Tuesday, August 10, 2010

When Inspiration Goes to Seed

I was sitting at my desk, playing with a grapefruit (hey, my office, my play things), minding my own business, when he walked by. This is an old coworker. At one point, I reported to him via "dotted line" in the org chart (as a liaison to the European business users), though I've only had very infrequent dealings with him. I work for corporate, he works for one of our divisions, but we always got along.

When I first met him (while on a IT Governance summit in London), he surprised me - he was a big person. I mean, I'm big, and have been quite large, but he was bigger. A lesser person would feel good about the fact that there was somebody so obviously larger.

This person works in the UK, and while any dealings with him were quite infrequent, face-to-face meetings were just plain scarce. In my first three years with the company, I saw him twice. So, it was a bit surprising when I saw in a corporate bulletin that a few of my company's employees had completed the London marathon in 2008 - and the employee with the best time was this employee. Upon seeing the bulletin, I was quick with an email of congratulations, and we went back & forth about weight loss, and running (he started by saying "yeah, I lost so & so many stone so I got into running") and biking (by this time, I was biking into work pretty frequently -- he stated that there was an American employee who worked in his division that was a "Category 2" cyclist at one point, which is no small feat).

Since then, work interactions between this person and myself have been limited (his role continues to be division-centric while my role remains at the corporate office), but the fact that he ran a marathon is a big part of what got me off my ass to start training for one myself (and you better believe that I'm running the Harrisburg marathon in November). "Person X did it, so can I" has been running in my head.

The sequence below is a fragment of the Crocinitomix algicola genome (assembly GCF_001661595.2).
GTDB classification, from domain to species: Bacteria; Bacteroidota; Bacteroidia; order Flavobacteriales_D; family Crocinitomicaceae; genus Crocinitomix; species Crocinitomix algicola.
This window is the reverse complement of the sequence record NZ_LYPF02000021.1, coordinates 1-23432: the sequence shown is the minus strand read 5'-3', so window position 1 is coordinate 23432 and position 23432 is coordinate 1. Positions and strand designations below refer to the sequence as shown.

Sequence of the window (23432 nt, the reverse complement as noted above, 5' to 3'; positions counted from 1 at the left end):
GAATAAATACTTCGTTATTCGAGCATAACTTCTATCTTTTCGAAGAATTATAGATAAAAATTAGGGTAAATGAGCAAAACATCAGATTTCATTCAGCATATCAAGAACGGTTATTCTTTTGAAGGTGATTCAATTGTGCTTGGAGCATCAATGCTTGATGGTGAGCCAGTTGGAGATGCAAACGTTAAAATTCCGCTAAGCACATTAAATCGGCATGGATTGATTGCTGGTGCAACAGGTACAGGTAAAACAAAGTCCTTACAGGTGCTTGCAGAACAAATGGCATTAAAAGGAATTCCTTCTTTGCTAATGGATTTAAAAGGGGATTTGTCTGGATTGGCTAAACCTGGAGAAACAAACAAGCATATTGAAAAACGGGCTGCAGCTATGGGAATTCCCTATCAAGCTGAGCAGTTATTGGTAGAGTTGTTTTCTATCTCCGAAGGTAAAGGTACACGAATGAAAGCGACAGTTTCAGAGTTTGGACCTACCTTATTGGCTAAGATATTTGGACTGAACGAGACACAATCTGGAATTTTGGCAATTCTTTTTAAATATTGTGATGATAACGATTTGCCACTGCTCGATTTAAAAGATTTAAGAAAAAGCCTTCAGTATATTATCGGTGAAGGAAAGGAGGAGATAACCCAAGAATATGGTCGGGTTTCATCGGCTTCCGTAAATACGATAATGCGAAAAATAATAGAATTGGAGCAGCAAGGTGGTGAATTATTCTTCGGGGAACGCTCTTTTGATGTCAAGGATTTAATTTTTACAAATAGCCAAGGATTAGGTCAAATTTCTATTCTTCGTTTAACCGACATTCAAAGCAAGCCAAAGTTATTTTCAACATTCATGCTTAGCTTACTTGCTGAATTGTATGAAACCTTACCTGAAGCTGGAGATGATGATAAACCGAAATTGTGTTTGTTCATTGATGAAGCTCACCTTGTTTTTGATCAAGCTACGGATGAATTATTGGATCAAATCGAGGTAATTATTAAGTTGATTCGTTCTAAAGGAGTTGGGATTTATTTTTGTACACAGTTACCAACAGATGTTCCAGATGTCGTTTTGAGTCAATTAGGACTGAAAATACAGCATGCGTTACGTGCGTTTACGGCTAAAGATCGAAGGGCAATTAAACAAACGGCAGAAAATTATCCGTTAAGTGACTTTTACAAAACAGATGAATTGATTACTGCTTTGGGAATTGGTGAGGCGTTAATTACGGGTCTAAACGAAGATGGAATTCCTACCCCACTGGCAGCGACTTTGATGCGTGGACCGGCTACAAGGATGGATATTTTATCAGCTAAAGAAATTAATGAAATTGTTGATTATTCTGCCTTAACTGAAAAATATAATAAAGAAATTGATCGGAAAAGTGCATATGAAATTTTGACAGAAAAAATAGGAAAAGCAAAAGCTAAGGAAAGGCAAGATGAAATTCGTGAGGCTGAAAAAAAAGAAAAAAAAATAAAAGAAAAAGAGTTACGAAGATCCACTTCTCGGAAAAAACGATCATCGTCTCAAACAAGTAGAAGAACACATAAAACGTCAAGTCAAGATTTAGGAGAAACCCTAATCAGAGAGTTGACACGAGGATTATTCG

Whenever speaking to this person about work-related stuff, cycling was always near the top of our conversations. I was going to pull the "nobody saw this coming", run the Harrisburg marathon, then tell this person that his running the London marathon was part of what got me to consider training.


All of that leads to today. There's a bit of an IT Summit going on in the corporate office this week. Since Monday, there's been a steady stream of people into & out of my personal office to say "hi" (I'm one of the people that just about every user in my company, and most especially every IT user, has to deal with at some point). For some people, this is the first I've seen them. For others, they're familiar faces. I was curious if this weight-losing marathon runner was going to be part of the summit, though I never asked around.

I just saw & heard him walk past my office door. There's no mistaking the gray, disheveled hair or the grating cockney accent. That weight he lost? Well, he's found it. And I think that maybe any fat he had lost got busy, had babies, & when he found those original lost pounds, whole families of fat moved back in.

I'm being unfair, but this is really hard to take. Working for my company is downright stressful at times -- there's constant talk of reorganization, they opened an offshore office to hire talent at a fraction of the cost of American/European talent, "going lean" is the mantra (which, no matter how it gets stated, means that you do more work with less people), it's not uncommon for entire projects to be scrapped at the 23rd hour. Heck, I'd be surprised if he kept in the tip-top shape he once was in. This, however, is far from what I had expected.

In the grand scheme of things, this is but a mere speedbump. I'm not changing my approach (try to eat right, train for endurance events to the point where I'm able to just go out & run a marathon or bike a century as if it's not a great big thing), The only thing that'll be different is that there will either not be a "thanks" email, or if I choose to write said email, it will be carefully worded.

I suddenly feel like John Larroquette's character in the one episode of the John Larroquette Show that I watched. Larroquette was at an Alcoholics Anonymous meeting when they were doing roll-call. When asked for new members, David Crosby, Larroquette's sponsor, stood up. Apparently, Crosby had been the stalwart for Larroquette's recovery from addiction, and here he was, admitting he had fallen off the wagon.